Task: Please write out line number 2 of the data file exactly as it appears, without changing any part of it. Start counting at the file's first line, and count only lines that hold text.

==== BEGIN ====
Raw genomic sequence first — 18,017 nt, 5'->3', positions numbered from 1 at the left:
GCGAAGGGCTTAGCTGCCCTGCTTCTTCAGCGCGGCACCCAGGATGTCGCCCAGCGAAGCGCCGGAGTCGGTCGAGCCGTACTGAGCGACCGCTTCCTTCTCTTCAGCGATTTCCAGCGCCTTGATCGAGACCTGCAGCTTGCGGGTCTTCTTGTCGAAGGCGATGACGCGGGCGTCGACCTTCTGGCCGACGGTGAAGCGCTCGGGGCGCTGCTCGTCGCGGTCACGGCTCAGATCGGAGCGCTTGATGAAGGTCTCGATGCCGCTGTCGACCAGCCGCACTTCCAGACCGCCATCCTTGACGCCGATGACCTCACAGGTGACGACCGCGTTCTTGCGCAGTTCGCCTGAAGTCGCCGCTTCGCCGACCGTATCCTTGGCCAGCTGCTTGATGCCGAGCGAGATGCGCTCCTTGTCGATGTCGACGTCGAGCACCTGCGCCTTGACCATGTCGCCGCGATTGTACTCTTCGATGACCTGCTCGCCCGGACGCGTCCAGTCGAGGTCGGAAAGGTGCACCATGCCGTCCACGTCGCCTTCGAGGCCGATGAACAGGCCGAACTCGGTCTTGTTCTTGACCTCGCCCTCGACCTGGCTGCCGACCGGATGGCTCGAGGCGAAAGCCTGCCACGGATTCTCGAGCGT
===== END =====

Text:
GCGAAGGGCTTAGCTGCCCTGCTTCTTCAGCGCGGCACCCAGGATGTCGCCCAGCGAAGCGCCGGAGTCGGTCGAGCCGTACTGAGCGACCGCTTCCTTCTCTTCAGCGATTTCCAGCGCCTTGATCGAGACCTGCAGCTTGCGGGTCTTCTTGTCGAAGGCGATGACGCGGGCGTCGACCTTCTGGCCGACGGTGAAGCGCTCGGGGCGCTGCTCGTCGCGGTCACGGCTCAGATCGGAGCGCTTGATGAAGGTCTCGATGCCGCTGTCGACCAGCCGCACTTCCAGACCGCCATCCTTGACGCCGATGACCTCACAGGTGACGACCGCGTTCTTGCGCAGTTCGCCTGAAGTCGCCGCTTCGCCGACCGTATCCTTGGCCAGCTGCTTGATGCCGAGCGAGATGCGCTCCTTGTCGATGTCGACGTCGAGCACCTGCGCCTTGACCATGTCGCCGCGATTGTACTCTTCGATGACCTGCTCGCCCGGACGCGTCCAGTCGAGGTCGGAAAGGTGCACCATGCCGTCCACGTCGCCTTCGAGGCCGATGAACAGGCCGAACTCGGTCTTGTTCTTGACCTCGCCCTCGACCTGGCTGCCGACCGGATGGCTCGAGGCGAAAGCCTGCCACGGATTCTCGAGCGT